We had 430 replies to the Big Survey. Thank you very much to everyone who took part. One lucky person won a free subscription (announced on Twitter).
The survey had some messages for us… The clearest one was that people would like Magma to do more events outside London. More on that further down this post, but first, this week we are doing it – Magma’s Climate Change Issue will be at StAnza! That’s Scotland’s international poetry festival, in St Andrews, north-east of Edinburgh.
On Saturday morning this coming weekend, 9 March, at 11.30, seven Climate Change Issue contributors will be reading and talking about their Magma poems at a Meet the Artist session in the Byre Theatre’s conference room: Davina Prince, Christine de Luca, Jen Hadfield, Matthew Griffiths, Michael Grieve, Polly Atkin and Siún Carden. I’m also delighted that co-editor Eileen Pun has got us recordings from two international contributors, Huang Fan and Patrick Sylvain – we’ll be hearing their poems in Chinese, Haitian Creole and English. Do come along, listen, ask questions, tell us what you think about this issue of Magma.
Alas Eileen can’t come back from Italy for StAnza this year. Last year we went swimming together from the beach under St Andrews’ castle ruins, in the super cold post-Beast from the East sea. It was more a quick dip, surrounded by sea-murk mist, than a serious swim. It certainly wasn’t serious – there was appalled laughter, with squeals. Some of the others who dipped with us will be at StAnza again this year. Any other intrepid potential StAnza swimmers, please make yourself known…
On Friday morning 8 March I’m chairing a panel on poetry and climate change – with Alice Tarbuck, Harry Josephine Giles, Jon Plunkett and Magma contributor Polly Atkin. Whatever the term Eco-poet means, they are all it – from activism to contemplation, from poetry of (and in) place to exploration of form. The event is one of StAnza’s famed 10am Poetry Breakfasts, whose tickets come with free pastries from a local bakery (and tea/coffee). I always book for these because it’s very enjoyable to lounge in a comfortable chair in the Byre Theatre Studio sipping, munching and listening to other people talk, first thing in the morning.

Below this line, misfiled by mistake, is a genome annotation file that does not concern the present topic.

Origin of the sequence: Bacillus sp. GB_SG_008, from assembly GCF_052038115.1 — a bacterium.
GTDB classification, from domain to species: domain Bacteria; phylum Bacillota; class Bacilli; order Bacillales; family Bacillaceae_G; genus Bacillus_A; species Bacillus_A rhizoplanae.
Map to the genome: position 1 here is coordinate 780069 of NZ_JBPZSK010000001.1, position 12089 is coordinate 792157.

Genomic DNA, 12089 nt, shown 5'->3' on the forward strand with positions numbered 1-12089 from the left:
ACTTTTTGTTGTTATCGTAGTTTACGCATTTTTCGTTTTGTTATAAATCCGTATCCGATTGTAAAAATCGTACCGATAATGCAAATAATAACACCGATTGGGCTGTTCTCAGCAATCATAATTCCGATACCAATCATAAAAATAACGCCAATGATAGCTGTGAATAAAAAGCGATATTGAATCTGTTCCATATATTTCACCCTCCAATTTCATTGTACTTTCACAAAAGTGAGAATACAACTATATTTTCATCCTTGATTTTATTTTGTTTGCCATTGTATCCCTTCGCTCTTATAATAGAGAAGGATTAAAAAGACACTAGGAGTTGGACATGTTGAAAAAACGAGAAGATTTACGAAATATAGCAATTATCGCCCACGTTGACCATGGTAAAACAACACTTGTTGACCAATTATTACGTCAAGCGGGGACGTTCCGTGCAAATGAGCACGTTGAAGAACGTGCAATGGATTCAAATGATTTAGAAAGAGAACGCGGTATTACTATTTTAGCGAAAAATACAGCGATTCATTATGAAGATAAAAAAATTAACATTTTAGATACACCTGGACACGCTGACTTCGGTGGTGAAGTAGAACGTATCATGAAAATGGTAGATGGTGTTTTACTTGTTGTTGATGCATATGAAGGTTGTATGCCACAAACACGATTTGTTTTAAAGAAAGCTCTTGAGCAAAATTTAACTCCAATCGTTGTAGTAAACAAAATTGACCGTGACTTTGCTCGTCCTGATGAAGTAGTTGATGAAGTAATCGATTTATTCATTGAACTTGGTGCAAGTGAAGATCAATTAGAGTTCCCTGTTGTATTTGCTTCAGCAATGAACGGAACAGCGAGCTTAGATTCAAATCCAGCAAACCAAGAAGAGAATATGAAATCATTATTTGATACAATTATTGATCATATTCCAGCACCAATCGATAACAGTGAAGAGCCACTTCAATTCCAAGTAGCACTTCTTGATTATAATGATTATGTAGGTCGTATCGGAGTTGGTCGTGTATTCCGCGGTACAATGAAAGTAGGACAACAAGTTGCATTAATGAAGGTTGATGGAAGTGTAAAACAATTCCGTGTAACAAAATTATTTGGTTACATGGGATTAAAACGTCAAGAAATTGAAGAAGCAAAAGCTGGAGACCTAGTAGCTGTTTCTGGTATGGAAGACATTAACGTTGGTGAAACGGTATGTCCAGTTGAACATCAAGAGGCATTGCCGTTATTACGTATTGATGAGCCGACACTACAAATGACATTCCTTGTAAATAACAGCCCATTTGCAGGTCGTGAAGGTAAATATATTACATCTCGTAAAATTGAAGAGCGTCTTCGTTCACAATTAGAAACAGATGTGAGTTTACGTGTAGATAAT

All through the festival there will be a digital loop displaying some of the short poems from the Climate Change issue, projected onto the foyer wall of the Byre.
Some film poems from Magma’s Film Issue will be showing every day in the Byre Conference Room.
Magma will have a stall at the Poetry Market from 12pm-4pm on Saturday so please come and say hello to us – Helen Nicholson will be there and so will I some of the time. And you can buy Magma from us of course – the Climate Change Issue has been reprinted partly so that we’ll have supplies for StAnza.
Finally, not a Magma event but anyway, I’m reading at Five O’Clock Verses on Thursday, with Scottish poet Alan Spence, in the Parliament Hall.
Back to the Big Survey. A lot of people asked for more events outside London: from the Scottish Highlands & Islands to Cornwall, from South Wales to Manchester, from the South to the Midlands to Northern Ireland. StAnza’s a start. For Magma 75 (the Loss issue, which is calling for submissions now and due out in the autumn) we are planning to hold events in the North of England. More about those in due course. We will think creatively about how it might be possible to overcome obstacles of time and money, and do more.
You were generous about Magma itself in the survey, rating the magazine very highly for quality of content. There was also over 90% support for Magma’s policy of changing editors and themes for each issue, with over 60% strongly supporting it. This interested me, because it’s a tricky thing to keep a readership engaged with a magazine that behaves like a chameleon.
Our supporters change too – the majority of respondents who subscribe rotate their subscriptions between different magazines. I do that; just about everyone I know does it. Our challenge is to keep Magma on your favourites’ list. We asked what single thing would most encourage non-subscribers to sign up, and the main answer was cost. Yet only a little over 10% said Magma isn’t good value for money… And it was heartening how strongly you expressed support for print on paper. This is the reality of poetry finance, and of today’s low incomes.
We had several requests for more international poetry and poetry in translation – noted.
You (nearly 70%) said you’d like Magma to come back to climate change and the environment at some point in the future. Noted. In the detailed comments, someone said the Climate Change Issue focused too much on loss of biodiversity at the expense of politics and the causes of climate change. It’s a fair comment, though some poems do focus on the casuses, and I’d say the politics mostly comes out slant. The emphasis reflects what people are writing about and how they are doing it; and also the nature of our collaboration. Maybe if we return to climate change we can frame it in a way that attracts poems with a different focus.
And finally… we have a digital version of Magma! You can buy it here, a yearly subscription is £14.99. I’m saying that because several people asked about one. We will be advertising it better…